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How Old School Marketing Supports New School Marketing
By: Elaine Reed
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Mobile Marketing has been on the radar for a while now, with Marketers trying to figure out the best way to make it work for their products. Whether it is advertising on mobile networks, developing a mobile site or creating a full-blown app, the possibilities are wide and often expensive.  So how does a marketer on a shoe-string budget get started? Look at ScoutMob.

ScoutMob, founded in Atlanta in 2009, pushes out city specific deals every day. Unlike Groupon and Living Social, ScoutMob users do not have to pay for a deal up front, nor do they have to snap them up the day they are offered. Essentially, ScoutMob offers coupons to local restaurants and retailers.  The original model worked liked this: Atlantans registered their email address at ScoutMob.com and were added to the daily email list. If they were interested in an offer they clicked the “get it free” button and entered their cell phone number. The deal was sent via text to the user’s mobile phone. When they got to the store or restaurant, they simply showed their text message to redeem the offer.

Since redemption was via cell phone, it only makes sense that a mobile app was not far behind. Initially, iPhone users were able to download the app, and use it to redeem offers, rather than following the two-step process via email. Eventually the app was rolled out to Android and then Blackberry users. The app has special “app only” deals. But how does a company that found success with email transition to mobile? Through email, of course.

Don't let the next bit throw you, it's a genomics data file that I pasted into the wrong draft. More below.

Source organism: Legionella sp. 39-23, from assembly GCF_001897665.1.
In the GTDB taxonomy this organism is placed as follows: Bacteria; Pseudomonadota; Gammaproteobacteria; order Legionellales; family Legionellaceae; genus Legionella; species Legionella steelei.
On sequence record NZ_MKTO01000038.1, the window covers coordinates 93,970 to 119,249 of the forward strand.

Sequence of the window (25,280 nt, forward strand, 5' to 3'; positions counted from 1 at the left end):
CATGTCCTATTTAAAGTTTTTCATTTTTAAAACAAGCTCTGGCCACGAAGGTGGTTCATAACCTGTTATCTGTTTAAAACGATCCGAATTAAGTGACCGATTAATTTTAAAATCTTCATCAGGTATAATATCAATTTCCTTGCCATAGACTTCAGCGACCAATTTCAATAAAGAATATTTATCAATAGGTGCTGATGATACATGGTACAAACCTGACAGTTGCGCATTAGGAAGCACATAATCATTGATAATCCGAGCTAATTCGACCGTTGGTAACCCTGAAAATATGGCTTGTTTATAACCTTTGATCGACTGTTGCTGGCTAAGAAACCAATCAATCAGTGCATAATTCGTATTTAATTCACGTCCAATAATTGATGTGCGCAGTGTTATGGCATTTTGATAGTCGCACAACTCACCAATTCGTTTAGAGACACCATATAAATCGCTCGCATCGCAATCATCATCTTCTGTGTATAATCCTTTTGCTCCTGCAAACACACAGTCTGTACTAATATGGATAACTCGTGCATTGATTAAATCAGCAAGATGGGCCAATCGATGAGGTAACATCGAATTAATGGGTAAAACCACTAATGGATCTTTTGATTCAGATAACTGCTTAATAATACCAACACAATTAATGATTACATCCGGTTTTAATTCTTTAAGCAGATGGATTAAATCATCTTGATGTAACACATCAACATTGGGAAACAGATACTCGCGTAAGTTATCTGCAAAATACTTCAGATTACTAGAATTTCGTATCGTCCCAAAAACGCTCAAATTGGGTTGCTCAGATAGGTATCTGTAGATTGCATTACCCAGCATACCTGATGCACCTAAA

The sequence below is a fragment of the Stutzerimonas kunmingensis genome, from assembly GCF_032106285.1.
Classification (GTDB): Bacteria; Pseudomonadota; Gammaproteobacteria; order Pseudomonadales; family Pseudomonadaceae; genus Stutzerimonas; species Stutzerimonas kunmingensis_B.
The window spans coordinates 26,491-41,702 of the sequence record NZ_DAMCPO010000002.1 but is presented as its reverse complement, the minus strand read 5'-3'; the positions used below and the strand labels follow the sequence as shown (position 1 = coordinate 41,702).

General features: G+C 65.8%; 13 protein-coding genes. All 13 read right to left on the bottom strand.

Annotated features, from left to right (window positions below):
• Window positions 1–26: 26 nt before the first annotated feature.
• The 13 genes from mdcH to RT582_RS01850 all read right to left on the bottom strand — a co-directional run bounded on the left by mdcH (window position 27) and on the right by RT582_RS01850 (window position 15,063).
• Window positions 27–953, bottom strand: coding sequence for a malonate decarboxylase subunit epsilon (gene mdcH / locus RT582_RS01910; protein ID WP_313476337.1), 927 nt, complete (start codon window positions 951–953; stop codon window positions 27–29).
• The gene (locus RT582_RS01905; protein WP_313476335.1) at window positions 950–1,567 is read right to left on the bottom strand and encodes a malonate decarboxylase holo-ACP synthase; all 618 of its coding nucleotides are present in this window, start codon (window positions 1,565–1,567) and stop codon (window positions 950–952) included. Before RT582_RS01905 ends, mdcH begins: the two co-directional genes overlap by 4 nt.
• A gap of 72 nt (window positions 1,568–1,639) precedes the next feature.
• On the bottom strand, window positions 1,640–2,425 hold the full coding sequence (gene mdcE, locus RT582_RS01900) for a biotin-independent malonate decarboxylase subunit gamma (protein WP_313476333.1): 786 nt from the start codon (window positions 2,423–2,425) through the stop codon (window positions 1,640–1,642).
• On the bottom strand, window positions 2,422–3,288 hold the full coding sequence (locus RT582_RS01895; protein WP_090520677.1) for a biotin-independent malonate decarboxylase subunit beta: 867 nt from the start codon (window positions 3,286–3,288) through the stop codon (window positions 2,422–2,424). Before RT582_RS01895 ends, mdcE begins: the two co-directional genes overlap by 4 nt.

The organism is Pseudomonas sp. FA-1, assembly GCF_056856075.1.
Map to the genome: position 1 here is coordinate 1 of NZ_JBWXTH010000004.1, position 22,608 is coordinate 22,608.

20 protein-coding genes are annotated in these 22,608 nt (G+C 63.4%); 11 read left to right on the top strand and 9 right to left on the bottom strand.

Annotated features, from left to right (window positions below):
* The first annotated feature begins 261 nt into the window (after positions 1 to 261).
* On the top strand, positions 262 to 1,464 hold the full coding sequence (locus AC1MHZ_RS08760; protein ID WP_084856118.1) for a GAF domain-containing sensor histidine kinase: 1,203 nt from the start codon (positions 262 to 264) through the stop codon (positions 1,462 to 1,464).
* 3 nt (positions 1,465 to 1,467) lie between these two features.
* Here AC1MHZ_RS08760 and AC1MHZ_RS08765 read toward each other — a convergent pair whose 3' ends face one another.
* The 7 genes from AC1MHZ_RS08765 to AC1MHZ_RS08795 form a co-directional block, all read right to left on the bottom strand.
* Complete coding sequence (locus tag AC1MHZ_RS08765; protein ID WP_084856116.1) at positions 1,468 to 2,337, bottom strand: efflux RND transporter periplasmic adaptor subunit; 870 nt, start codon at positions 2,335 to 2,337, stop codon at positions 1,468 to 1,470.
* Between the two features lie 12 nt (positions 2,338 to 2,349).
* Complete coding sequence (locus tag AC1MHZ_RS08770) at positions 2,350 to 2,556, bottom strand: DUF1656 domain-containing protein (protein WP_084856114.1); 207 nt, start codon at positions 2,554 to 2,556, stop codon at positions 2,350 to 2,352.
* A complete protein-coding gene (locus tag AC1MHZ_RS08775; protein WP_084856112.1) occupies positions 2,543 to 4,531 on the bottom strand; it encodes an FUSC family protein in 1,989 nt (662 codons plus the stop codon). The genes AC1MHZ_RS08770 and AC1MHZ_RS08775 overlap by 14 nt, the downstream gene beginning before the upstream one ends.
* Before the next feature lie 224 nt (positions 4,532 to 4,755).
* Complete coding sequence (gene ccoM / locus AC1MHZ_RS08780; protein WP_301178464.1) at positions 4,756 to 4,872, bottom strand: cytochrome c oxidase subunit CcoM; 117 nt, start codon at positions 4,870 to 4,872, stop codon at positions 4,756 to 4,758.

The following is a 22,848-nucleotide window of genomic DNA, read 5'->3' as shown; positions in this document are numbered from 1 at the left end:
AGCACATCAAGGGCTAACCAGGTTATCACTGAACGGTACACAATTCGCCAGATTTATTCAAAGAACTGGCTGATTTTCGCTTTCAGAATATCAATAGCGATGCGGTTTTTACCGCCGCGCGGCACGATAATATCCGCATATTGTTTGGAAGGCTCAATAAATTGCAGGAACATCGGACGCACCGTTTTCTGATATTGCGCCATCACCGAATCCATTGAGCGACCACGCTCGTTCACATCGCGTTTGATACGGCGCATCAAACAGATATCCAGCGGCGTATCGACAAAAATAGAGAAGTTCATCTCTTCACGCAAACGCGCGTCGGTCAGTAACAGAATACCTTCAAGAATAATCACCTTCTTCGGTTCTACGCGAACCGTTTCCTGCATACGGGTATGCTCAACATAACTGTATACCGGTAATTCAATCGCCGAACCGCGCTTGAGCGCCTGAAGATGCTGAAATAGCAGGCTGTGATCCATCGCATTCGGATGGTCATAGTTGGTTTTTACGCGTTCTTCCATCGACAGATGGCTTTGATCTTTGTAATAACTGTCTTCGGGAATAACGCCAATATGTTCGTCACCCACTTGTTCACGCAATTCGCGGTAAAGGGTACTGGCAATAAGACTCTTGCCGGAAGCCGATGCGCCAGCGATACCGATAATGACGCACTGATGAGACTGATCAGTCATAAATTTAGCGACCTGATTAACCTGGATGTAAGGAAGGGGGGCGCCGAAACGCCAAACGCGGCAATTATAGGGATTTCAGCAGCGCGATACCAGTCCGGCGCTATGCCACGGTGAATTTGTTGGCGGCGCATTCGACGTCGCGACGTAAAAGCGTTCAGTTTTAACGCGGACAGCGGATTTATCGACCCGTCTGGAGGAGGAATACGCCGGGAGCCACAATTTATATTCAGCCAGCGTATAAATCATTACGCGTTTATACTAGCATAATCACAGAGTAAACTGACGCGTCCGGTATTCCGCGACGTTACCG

Once upon a time, the ScoutMob emails held a bit of a similarity to the deal-a-day websites: it had just one offer. Today, the daily email usually has four offers: three app only offers with links to the download pages, and then way at the bottom, the fourth offer, which can be accepted through the original process. The concept is working. In fact, it’s working so well, that ScoutMob had to develop a version for BlackBerry, when the original intention was just to develop iPhone and Android apps.

The amazing part of the story is that ScoutMob is not seeing a deluge of unsubscribes on their email lists now that the apps are going strong. The content they provide in their messages is so entertaining that people look forward to the messages. They also offer great content through the app, but there are enough differences that people like having both.

When the time comes for you to develop your own mobile strategy remember this: whatever you develop has to be useful for your customers, it has to have great content and you can get people to be devoted users through that tried and true tool: email.

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About the Author
Elaine Reed is a marketing professional with heavy emphasis on e-commerce and Internet marketing. She blogs regularly on her website and tweets often.
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